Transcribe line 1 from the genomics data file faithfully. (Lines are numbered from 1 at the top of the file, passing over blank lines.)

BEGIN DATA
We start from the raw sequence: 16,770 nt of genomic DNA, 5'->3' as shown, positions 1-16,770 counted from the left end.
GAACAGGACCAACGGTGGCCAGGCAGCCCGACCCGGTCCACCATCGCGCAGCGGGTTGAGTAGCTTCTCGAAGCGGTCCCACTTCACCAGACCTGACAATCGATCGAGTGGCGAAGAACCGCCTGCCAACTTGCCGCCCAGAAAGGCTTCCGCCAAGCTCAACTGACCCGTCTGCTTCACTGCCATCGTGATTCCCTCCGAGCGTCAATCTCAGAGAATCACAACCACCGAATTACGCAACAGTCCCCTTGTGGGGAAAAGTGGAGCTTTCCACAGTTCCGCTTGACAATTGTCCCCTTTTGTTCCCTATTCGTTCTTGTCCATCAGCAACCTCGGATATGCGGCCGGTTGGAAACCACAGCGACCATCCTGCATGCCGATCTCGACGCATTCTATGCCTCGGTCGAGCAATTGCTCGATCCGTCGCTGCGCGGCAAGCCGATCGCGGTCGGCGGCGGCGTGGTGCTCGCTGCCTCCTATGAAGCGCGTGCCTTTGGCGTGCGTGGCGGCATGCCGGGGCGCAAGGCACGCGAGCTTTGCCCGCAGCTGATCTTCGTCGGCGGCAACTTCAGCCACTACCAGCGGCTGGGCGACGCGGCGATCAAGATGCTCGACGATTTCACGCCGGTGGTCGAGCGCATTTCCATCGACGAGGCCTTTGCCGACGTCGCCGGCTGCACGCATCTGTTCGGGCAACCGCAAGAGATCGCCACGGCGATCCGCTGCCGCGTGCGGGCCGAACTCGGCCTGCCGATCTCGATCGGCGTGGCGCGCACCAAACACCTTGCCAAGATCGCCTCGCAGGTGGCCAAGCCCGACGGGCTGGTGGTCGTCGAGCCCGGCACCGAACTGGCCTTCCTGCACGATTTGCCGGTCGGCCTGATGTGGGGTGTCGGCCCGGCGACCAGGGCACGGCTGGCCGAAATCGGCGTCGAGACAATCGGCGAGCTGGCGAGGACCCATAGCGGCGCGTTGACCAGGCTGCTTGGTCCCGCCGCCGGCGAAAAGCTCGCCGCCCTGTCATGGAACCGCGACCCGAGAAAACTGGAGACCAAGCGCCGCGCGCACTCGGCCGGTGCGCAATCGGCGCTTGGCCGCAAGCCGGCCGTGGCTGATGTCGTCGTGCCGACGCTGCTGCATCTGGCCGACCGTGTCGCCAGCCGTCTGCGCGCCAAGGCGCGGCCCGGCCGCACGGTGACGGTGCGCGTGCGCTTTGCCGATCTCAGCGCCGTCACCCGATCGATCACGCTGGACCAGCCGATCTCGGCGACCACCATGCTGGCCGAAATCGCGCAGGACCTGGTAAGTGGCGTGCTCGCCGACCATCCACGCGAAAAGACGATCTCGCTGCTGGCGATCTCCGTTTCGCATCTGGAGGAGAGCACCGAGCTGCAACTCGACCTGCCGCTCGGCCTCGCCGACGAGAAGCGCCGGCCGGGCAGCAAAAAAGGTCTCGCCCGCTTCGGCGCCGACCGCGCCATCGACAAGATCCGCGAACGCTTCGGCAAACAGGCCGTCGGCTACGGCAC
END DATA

We start from the raw sequence: 16,770 nt of genomic DNA, 5'->3' as shown, positions 1-16,770 counted from the left end.